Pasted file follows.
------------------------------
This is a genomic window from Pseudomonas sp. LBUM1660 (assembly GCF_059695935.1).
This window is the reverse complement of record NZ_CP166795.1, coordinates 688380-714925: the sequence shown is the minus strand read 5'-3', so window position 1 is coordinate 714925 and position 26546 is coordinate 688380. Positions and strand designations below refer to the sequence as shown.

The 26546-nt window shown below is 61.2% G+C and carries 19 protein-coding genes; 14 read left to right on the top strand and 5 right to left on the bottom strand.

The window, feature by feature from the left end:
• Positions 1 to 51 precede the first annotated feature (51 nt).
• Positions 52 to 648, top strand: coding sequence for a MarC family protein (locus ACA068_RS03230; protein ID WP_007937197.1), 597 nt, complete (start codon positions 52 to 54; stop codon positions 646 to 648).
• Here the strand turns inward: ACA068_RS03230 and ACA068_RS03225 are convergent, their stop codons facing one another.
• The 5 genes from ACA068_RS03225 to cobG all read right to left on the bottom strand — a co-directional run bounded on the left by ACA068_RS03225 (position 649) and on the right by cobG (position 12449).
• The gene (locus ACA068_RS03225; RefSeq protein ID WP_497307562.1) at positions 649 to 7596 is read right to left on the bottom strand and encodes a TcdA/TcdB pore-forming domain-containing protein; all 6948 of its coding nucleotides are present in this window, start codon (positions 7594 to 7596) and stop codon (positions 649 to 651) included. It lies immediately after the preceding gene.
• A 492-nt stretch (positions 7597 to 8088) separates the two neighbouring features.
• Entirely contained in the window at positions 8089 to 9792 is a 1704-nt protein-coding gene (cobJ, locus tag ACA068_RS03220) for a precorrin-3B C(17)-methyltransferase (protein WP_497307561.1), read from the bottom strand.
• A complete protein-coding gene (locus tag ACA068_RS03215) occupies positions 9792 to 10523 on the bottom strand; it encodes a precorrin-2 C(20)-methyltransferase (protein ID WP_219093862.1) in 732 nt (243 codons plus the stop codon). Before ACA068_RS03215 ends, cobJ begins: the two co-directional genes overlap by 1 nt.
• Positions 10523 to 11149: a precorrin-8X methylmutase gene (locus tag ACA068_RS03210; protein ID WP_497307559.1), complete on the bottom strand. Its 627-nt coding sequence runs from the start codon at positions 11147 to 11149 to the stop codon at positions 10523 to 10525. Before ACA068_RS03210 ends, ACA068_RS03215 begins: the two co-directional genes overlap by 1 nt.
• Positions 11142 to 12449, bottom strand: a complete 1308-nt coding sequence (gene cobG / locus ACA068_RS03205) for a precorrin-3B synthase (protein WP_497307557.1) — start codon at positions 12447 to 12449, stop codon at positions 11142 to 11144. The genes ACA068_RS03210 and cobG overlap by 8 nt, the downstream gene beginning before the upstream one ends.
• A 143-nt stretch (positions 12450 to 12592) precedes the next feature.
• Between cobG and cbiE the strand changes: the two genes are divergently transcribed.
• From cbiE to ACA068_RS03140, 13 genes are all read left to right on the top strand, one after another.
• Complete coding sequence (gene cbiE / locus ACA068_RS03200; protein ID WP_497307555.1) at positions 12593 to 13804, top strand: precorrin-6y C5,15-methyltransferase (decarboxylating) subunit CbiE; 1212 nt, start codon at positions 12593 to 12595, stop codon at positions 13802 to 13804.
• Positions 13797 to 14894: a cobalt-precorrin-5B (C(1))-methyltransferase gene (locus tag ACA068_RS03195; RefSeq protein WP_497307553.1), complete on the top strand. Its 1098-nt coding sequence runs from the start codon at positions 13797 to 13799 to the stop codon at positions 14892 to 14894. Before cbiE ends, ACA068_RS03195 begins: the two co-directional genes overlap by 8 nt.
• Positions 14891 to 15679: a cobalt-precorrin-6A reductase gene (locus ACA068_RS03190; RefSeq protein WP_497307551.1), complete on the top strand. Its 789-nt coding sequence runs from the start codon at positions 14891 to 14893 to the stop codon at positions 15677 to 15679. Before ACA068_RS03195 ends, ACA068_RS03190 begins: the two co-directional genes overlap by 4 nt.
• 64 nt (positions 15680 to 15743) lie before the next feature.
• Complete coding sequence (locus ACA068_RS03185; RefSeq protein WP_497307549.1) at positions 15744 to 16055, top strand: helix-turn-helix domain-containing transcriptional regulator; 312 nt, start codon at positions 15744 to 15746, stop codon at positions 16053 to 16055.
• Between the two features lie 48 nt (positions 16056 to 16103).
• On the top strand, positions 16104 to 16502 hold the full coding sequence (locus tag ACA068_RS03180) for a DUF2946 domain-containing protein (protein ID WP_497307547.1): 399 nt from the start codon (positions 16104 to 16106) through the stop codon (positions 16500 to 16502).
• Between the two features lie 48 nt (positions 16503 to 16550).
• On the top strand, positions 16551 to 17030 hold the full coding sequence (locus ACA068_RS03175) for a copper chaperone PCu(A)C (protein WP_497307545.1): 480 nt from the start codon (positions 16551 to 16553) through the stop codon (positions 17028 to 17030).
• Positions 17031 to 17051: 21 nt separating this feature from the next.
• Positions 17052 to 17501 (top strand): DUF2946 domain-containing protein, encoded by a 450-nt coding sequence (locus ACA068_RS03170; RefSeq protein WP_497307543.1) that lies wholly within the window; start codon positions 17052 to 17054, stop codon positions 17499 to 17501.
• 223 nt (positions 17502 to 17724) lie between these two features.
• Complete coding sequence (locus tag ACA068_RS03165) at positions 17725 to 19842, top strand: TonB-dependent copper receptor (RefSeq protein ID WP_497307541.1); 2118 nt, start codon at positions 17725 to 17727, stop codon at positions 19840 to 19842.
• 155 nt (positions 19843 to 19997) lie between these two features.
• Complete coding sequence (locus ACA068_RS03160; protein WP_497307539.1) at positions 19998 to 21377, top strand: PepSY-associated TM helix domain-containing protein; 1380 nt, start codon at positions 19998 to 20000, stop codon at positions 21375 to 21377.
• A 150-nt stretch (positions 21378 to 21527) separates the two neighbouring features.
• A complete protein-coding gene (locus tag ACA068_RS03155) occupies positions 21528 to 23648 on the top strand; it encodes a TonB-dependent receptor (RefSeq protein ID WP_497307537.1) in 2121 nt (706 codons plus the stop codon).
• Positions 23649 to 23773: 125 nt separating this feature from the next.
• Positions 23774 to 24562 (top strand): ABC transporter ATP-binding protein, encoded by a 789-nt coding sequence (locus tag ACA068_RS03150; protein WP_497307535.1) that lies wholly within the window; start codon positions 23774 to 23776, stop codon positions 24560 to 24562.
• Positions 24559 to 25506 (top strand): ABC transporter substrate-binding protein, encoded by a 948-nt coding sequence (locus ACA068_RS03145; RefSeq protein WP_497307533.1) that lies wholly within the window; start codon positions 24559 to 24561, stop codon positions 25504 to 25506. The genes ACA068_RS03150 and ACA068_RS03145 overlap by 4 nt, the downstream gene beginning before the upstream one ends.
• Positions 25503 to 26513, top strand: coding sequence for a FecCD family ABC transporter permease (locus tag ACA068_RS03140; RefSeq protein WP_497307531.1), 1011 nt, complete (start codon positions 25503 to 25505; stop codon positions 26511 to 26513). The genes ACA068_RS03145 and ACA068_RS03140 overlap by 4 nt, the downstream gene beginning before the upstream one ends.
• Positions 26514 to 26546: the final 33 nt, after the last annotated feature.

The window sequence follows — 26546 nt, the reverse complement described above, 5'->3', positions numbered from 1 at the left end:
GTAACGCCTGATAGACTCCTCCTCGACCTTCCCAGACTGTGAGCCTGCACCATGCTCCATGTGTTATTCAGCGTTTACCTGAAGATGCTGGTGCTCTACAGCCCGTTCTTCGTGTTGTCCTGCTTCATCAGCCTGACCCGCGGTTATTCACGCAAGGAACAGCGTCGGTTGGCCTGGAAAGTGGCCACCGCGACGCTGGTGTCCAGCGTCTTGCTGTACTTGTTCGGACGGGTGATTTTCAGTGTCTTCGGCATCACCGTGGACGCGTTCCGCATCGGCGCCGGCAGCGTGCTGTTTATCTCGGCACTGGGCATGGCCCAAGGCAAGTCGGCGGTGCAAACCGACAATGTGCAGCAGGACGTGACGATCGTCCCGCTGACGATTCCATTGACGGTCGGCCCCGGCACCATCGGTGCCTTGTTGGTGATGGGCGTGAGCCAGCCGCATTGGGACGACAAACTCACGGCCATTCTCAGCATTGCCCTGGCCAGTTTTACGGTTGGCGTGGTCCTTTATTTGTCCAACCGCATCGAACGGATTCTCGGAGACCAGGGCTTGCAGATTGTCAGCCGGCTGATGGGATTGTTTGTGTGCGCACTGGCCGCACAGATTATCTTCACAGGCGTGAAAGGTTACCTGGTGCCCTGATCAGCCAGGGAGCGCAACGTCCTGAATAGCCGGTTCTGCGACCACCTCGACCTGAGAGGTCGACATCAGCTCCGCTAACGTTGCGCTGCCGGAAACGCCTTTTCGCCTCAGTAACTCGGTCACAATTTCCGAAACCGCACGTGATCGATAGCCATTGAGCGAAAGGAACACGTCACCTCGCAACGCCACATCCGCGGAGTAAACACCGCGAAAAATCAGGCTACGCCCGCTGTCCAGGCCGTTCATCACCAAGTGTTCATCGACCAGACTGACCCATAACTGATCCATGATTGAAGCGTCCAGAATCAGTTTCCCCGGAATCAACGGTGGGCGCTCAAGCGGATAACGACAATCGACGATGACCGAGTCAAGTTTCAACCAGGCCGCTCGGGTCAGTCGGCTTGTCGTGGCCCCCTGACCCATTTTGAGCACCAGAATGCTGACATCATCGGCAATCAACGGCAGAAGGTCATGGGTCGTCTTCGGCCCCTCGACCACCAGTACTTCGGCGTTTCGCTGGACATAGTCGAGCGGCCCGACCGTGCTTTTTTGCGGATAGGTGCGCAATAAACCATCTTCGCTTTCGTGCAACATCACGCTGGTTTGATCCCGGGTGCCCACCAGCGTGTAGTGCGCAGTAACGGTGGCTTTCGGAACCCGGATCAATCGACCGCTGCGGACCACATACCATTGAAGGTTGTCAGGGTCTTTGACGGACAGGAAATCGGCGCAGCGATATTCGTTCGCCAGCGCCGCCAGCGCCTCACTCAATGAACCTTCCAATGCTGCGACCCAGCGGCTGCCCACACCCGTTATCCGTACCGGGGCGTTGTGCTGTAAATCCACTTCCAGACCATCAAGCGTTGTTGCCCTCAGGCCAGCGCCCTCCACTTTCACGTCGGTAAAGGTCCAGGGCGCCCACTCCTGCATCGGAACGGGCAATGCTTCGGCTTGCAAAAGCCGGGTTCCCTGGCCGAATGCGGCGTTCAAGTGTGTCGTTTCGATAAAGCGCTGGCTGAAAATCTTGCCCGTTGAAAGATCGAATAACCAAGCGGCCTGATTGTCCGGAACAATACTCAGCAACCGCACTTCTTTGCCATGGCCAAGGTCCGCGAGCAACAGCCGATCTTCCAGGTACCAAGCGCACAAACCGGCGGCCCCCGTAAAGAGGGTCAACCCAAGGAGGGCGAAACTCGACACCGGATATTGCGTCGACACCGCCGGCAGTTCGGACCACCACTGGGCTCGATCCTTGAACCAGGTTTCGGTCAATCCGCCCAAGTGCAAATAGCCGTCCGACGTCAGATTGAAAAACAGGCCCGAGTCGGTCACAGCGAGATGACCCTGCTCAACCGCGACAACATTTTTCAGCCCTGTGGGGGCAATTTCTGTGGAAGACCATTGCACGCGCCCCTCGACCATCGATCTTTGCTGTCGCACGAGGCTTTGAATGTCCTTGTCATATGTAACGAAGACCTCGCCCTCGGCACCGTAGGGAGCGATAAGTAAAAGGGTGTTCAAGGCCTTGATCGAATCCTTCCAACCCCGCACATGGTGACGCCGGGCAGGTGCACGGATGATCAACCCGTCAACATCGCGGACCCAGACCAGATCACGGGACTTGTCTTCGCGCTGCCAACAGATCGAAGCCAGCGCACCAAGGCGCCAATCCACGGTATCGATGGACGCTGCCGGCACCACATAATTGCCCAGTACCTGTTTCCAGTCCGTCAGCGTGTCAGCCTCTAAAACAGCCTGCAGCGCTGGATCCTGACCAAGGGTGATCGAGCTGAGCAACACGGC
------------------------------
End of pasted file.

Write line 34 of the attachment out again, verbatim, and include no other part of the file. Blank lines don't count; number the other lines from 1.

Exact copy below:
• A complete protein-coding gene (locus tag ACA068_RS03155) occupies positions 21528 to 23648 on the top strand; it encodes a TonB-dependent receptor (RefSeq protein ID WP_497307537.1) in 2121 nt (706 codons plus the stop codon).